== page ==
JJ

So I started listening to all his YouTube videos, as you do when you want to learn anything new.  Which then lead me to buying his book ” Breaking the habit of being yourself”  So I was doing his meditations for a good month or two.  I love his books but I would say that his meditations are just a little too long for me.  I did them for a good few months and can see how they would work but I have found other ones that I like more now so I will continue to dip in and out of his work.

But before I found out about him I bought Dr Bruce Liptons book  “The Biology of Belief”  This guy tells you all about how your beliefs can alter your cells.  I must admit at the time of reading this book I wasn’t really terribly conscious so a lot of it went over my head, so I dipped back into it recently and I can say I get it a lot more now.  I do love to listen to him on youtube.  He is promoting PSYCH-K technique,

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Civilization, as we know it, is  in the process of making a monumental shift in human consciousness of which we are all playing a part, consciously and subconsciously. Every aspect of our lives, both personal and professional, is being profoundly affected. Using PSYCH-K®, you can help to positively direct this change. PSYCH-K allows you to quickly and painlessly change subconscious beliefs that are limiting the full expression of your potential in life, as a spiritual being having a human experience. This includes your mental, emotional, physical, and spiritual well-being.

I love this quote — “When you rewrite the software of your mind, you change the printout of your life… and the world!”

Next Technique is The Havening Technique – This one is amazing and a bit like..WTF…how does that sh*t work…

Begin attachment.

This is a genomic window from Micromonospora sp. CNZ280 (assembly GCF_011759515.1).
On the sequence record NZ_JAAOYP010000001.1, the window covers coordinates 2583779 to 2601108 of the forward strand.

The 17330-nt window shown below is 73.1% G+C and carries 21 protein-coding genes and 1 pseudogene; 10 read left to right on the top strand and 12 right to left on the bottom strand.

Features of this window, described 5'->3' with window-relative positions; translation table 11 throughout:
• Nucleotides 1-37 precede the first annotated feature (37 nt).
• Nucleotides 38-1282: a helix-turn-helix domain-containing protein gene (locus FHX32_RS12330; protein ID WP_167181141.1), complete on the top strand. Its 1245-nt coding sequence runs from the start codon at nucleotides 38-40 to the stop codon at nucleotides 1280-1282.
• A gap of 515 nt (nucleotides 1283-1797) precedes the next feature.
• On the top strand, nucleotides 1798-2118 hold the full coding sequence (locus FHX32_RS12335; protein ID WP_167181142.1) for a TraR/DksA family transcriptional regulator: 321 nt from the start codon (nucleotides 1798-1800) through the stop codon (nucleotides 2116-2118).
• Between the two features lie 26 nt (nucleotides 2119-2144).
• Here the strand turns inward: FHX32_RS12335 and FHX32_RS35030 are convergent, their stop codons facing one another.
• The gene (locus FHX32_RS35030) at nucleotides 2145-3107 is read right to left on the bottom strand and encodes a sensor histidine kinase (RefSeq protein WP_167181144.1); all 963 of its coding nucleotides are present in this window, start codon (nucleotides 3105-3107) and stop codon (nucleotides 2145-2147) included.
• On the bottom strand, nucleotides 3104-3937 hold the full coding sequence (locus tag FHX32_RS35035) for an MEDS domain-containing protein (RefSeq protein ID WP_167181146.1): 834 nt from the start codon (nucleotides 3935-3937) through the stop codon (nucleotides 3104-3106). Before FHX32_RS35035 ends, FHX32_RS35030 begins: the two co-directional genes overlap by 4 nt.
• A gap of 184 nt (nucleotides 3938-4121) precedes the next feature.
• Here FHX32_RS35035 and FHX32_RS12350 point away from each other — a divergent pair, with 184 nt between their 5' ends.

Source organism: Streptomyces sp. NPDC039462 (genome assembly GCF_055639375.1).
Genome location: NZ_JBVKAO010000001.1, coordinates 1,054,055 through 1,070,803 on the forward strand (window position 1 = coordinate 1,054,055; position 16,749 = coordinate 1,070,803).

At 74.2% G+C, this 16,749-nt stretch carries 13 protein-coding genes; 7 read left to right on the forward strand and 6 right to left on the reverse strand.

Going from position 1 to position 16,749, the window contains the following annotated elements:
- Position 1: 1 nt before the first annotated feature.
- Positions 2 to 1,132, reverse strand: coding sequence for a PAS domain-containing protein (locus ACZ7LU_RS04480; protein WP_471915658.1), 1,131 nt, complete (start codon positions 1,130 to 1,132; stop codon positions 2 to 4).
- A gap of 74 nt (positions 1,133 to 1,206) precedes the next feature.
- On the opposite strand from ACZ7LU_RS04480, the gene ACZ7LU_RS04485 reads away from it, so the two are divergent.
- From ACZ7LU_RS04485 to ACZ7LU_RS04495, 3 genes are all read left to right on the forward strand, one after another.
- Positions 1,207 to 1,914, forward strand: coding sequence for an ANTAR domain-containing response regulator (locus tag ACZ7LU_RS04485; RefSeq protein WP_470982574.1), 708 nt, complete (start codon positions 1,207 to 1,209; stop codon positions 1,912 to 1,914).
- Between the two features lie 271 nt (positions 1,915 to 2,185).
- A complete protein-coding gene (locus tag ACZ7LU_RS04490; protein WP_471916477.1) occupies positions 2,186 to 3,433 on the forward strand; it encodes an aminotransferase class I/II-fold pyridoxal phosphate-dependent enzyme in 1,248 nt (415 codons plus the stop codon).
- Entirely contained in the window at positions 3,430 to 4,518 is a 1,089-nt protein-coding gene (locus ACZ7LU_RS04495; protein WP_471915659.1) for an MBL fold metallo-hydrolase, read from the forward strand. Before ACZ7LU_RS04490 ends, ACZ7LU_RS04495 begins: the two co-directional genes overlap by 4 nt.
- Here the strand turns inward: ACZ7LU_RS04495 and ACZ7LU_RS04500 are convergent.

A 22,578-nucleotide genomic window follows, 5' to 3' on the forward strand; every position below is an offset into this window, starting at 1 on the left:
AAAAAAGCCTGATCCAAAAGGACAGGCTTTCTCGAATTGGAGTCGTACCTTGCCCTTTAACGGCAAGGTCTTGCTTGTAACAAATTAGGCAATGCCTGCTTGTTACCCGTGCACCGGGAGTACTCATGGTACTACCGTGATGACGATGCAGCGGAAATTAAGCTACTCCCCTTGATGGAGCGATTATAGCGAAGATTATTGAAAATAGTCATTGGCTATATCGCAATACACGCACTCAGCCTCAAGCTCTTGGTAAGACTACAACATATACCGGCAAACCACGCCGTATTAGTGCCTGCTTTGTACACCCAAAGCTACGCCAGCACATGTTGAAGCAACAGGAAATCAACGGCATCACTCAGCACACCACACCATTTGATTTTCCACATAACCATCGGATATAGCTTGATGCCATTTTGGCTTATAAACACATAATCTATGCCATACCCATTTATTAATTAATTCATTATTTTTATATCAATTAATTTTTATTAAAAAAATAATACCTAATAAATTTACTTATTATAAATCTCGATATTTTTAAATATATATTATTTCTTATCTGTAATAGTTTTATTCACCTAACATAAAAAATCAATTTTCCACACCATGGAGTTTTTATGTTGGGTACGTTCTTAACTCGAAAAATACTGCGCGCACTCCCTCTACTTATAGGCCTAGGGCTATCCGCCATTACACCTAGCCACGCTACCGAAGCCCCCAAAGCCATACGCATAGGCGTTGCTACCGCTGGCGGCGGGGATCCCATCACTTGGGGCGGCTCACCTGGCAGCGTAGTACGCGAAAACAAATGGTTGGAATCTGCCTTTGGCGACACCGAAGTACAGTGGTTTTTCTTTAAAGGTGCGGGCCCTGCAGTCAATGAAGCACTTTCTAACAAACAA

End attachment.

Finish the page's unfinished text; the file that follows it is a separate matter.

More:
The Havening techniques described herein are based in evolutionary biology and offer you the opportunity to live a healthier, hopefully happier and more productive life. To Western eyes, to watch pain instantly disappear, long standing psychological problems resolve and disturbing memories fade into the irretrievable past is nothing short of astonishing.

We call this method Havening. Havening, the transitive verb of the word haven, means to put into a safe place. While some forms of this approach have been around for decades, many mental health professionals remain skeptical given that it involves no medication, talking or prolonged exposure

So the most famous Hypnotist ever – Paul McKenna – Is promoting this one.  And I have done a few of his books with success so why not give it a go.  You can check out this technique for free on YouTube and its very easy and it does work so give it a go.

TFT, EFT, HYPNOSIS, MEDITATION PSYCH – K AND SO MANY MORE TECHNIQUES OUT THERE TO IMPROVE US AS HUMAN BEINGS FROM THE INSIDE OUT.  LET US ALL WORK ON OURSELVES TO MAKE US HAPPIER, CALMER MORE JOYFUL COMPASSIONATE HUMAN BEINGS..IF NOT FOR OURSELVES BUT FOR OUR FRIENDS AND FAMILY..JUST SPREAD THAT JOY ALL AROUND THE PLACE.  WHATEVER WE PUT OUT THERE HAS GOTTA COME BACK..IT IS THE LAW AFTER ALL.

Motivational Speeches lift your spirits

Have you ever listened to a song and all of a sudden felt intense emotions of either sadness or empowerment.  Like listening to a pink song – “So what I’m still a Rock Star” in my car and blaring out the lyrics and totally imagining that you just don’t give a shit and your unstoppable….then the song goes off and your listening to Adele and you feel like you could just cry your eyes out…

Well when your down or anxious or just not feeling the best, watch what your listening to and watching and make sure its empowering and uplifting.

My favourite people to listen to when I need extra courage is the one and only Mr Tony robbins.  He is just the most amazing motivational guru, how one person just knows so much about people is just beyond me..but I’m glad he does.

I also love Will Smith, Jim Carey and Oprah Winfrey for getting you totally revved up and ready to take on the world.

The only thing with listening to these motivational movies and speeches is that the momentum of good feelings doesn’t last long, but if you keep on listening and really feel the emotion you can eventually train your brain into being more empowered.

As Oprah Winfrey says.”you are the master of ur emotions”  I’m sure someone said it before her but as I was watching her empowering speech it is something that just totally stuck with me.

So stop watching the news and getting freaked out over the state of the world and start watching mind movies to enhance ur compassion ur positivity and spread ur good mood to the rest of ur family and beyond.